As one would expect from an open-back design, the FH5s has a spacious and airy soundstage. It has more width than depth, creating an elliptical space that stretches wide to the sides and moderately in front. The large stage aids in instrument separation but the forwardness of the treble limits the FH5s’ layering. As a result, stereo imaging is good but not quite 3-dimensional or holographic.

FiiO FH5s with FiiO M6 DAP


DUNU DK-2001 (299 USD)
FH5s vs DK-2001
FiiO FH5s (red) vs DUNU DK-2001 (grey).

The DUNU DK-2001 is a hybrid quad-driver IEM with a 1DD+3BA configuration. It has a similar sound signature as the FH5s but has a slightly warmer overall tonality. The DK-2001 has slightly more bass quantity and more fullness in the upper bass.

That bass fullness carries over into the lower midrange and gives the DUNU a slightly warmer midrange as well as more body to vocals and instruments. Male vocals are more forward and sound more natural compared to the FH5s which renders them with a slight dryness albeit with better articulation.

In the treble region, the DK-2001 has rounder and slightly softer notes but maintains a similar level of energy. The FH5s, on the other hand, gives a harder edge to treble notes but at the same time creates a wider and more spacious soundstage.

FiiO FH3 (129 USD)
FH5s vs FH3
FiiO FH5s (red) vs FiiO FH3 (grey).

The FiiO FH3 is a triple-driver hybrid with a 1DD+2BA driver configuration. Starting with the bass, the FH3 has more quantity and overall impact but lacks the speed and finesse of the FH5s. Where the FH3 bass displays some mild bleeding into the midrange, the FH5s keeps any resonance under tight, unwavering control.

There’s a noticeable drop in midrange resolution on the FH3 on most tracks. However, when there’s a cacophony of crash cymbals and shrieking electric guitars, the FH5s’ lead in this area diminishes. For the most part, however, the FH3 can’t match the transient speed and cleanliness of its bigger sibling.

In the midrange, instruments and vocals have more body and forwardness on the FH3. In comparison, the FH5s sounds cleaner and more organized. Vocals are warmer and richer on the FH3 whereas they’re clearer and more detailed on the FH5s.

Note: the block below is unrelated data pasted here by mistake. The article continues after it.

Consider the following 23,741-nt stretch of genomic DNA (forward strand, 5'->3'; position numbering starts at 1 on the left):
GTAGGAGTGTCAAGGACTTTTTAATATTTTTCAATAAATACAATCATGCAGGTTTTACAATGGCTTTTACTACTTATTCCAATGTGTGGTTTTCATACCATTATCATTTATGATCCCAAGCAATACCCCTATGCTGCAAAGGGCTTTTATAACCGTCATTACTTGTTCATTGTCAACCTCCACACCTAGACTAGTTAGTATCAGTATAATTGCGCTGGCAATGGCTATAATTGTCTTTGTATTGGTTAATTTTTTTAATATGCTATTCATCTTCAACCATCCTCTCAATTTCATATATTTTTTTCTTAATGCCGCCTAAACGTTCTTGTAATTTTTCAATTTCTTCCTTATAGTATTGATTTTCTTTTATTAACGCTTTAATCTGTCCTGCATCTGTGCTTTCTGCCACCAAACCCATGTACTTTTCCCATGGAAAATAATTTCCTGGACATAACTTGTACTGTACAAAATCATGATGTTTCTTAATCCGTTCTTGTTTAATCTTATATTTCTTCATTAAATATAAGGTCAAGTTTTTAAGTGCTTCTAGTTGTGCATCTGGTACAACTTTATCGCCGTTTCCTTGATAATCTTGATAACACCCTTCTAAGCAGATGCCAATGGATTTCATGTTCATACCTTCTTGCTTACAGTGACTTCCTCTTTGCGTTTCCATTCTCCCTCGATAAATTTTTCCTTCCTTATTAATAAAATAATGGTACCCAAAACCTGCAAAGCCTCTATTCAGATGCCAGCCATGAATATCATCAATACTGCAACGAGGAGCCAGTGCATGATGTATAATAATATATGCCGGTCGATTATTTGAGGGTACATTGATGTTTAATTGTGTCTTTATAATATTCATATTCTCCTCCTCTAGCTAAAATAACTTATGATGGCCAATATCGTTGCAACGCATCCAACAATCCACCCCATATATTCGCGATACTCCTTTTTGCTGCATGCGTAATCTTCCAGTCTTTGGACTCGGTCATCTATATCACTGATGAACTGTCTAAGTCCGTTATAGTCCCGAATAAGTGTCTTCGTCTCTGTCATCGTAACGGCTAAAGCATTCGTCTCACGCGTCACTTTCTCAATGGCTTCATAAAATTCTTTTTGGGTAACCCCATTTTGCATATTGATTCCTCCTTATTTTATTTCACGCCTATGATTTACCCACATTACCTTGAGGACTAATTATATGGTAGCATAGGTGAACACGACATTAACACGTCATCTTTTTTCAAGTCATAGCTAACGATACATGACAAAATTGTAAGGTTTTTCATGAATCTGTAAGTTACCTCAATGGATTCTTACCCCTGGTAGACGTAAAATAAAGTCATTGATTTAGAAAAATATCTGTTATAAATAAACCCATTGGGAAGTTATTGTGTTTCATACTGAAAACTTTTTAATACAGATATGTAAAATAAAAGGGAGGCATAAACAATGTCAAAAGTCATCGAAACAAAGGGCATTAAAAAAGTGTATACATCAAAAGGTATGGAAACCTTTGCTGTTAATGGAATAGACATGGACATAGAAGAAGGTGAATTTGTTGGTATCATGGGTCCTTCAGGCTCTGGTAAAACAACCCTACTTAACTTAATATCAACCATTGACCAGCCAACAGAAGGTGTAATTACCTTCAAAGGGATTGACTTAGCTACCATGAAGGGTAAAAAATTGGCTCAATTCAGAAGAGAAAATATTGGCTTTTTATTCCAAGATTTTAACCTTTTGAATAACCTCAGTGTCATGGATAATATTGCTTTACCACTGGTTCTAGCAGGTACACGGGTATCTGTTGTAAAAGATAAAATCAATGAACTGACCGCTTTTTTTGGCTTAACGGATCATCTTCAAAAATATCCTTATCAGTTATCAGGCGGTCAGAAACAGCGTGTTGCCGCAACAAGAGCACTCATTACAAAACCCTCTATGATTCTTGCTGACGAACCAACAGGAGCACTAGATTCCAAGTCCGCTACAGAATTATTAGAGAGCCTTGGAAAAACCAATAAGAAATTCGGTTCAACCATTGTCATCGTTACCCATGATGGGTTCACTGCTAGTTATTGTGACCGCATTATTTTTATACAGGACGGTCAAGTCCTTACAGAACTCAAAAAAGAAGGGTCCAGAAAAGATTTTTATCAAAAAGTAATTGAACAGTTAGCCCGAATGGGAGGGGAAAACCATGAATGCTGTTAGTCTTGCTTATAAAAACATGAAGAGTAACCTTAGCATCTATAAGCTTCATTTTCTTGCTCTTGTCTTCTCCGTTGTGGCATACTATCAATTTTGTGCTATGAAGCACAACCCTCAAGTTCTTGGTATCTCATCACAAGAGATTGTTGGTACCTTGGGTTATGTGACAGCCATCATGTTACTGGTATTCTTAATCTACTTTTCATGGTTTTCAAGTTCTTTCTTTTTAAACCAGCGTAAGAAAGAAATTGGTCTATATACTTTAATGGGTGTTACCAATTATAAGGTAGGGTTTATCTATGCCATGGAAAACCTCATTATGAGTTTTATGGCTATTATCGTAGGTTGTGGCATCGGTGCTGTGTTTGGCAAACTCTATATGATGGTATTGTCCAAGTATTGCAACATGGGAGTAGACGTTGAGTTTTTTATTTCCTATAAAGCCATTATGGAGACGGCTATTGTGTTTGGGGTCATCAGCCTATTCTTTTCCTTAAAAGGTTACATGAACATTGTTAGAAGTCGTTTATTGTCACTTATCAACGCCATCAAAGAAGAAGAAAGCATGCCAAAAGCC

The FH3 has less upper midrange and treble presence and thus can’t match the level of detail retrieval that the FH5s achieves. Furthermore, FH3’s additional warmth and body means it has a more intimate soundstage.

FiiO FH5s dragon scales faceplates


The FiiO FH5s is a testament to the value that FiiO consistently delivers with its products. The build quality of its over-engineered dragon scales shells, the high-quality modular cable and the overall number of accessories is already more than we’re used to seeing at this price point.

Furthermore, it has a highly detailed, spacious and customizable sound. But just like a dragon, the FH5s can occasionally bite and breathe fire so it won’t suit everyone. Nevertheless, if you’re someone who likes some treble energy or you’re not averse to using EQ, the FH5s is definitely a worthy proposition.

Founder of Prime Audio
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1 year ago

Strange that you say the FH5s is better than the FH3 and yet it does not feature in your recommendations from the $200 and above price range.
In Canada, the AMZN price is within $100 for these models.
Any comment.

2 years ago

Thanks, David! Got a pair on order after reading a few reviews, including yours.These sound like great little IEMs for the price and a little EQ on my DAP should get them to where I want them. Good review!